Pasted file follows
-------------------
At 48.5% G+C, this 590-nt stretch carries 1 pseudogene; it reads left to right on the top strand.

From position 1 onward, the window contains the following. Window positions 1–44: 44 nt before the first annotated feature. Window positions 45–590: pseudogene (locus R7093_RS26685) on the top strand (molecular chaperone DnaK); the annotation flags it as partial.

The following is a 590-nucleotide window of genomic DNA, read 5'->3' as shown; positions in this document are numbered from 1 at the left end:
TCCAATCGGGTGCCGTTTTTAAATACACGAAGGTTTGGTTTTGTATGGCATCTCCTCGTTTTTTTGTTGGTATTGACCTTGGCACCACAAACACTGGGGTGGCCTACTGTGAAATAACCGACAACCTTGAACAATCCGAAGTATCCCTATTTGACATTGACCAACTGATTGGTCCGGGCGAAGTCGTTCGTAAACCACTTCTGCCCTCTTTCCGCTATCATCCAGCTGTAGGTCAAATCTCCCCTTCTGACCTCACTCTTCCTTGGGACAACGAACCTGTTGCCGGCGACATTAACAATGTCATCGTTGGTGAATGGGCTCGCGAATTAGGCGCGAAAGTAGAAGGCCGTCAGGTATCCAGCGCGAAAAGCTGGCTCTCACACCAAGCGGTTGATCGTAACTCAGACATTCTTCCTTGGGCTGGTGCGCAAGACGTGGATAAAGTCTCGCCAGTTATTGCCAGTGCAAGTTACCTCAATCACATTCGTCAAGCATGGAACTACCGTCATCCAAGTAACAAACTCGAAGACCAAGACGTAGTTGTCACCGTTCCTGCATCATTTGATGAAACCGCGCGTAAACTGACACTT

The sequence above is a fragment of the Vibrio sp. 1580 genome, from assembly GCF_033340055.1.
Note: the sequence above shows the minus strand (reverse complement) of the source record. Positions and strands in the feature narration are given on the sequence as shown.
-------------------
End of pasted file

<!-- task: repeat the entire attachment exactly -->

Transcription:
At 48.5% G+C, this 590-nt stretch carries 1 pseudogene; it reads left to right on the top strand.

From position 1 onward, the window contains the following. Window positions 1–44: 44 nt before the first annotated feature. Window positions 45–590: pseudogene (locus R7093_RS26685) on the top strand (molecular chaperone DnaK); the annotation flags it as partial.

The following is a 590-nucleotide window of genomic DNA, read 5'->3' as shown; positions in this document are numbered from 1 at the left end:
TCCAATCGGGTGCCGTTTTTAAATACACGAAGGTTTGGTTTTGTATGGCATCTCCTCGTTTTTTTGTTGGTATTGACCTTGGCACCACAAACACTGGGGTGGCCTACTGTGAAATAACCGACAACCTTGAACAATCCGAAGTATCCCTATTTGACATTGACCAACTGATTGGTCCGGGCGAAGTCGTTCGTAAACCACTTCTGCCCTCTTTCCGCTATCATCCAGCTGTAGGTCAAATCTCCCCTTCTGACCTCACTCTTCCTTGGGACAACGAACCTGTTGCCGGCGACATTAACAATGTCATCGTTGGTGAATGGGCTCGCGAATTAGGCGCGAAAGTAGAAGGCCGTCAGGTATCCAGCGCGAAAAGCTGGCTCTCACACCAAGCGGTTGATCGTAACTCAGACATTCTTCCTTGGGCTGGTGCGCAAGACGTGGATAAAGTCTCGCCAGTTATTGCCAGTGCAAGTTACCTCAATCACATTCGTCAAGCATGGAACTACCGTCATCCAAGTAACAAACTCGAAGACCAAGACGTAGTTGTCACCGTTCCTGCATCATTTGATGAAACCGCGCGTAAACTGACACTT

The sequence above is a fragment of the Vibrio sp. 1580 genome, from assembly GCF_033340055.1.
Note: the sequence above shows the minus strand (reverse complement) of the source record. Positions and strands in the feature narration are given on the sequence as shown.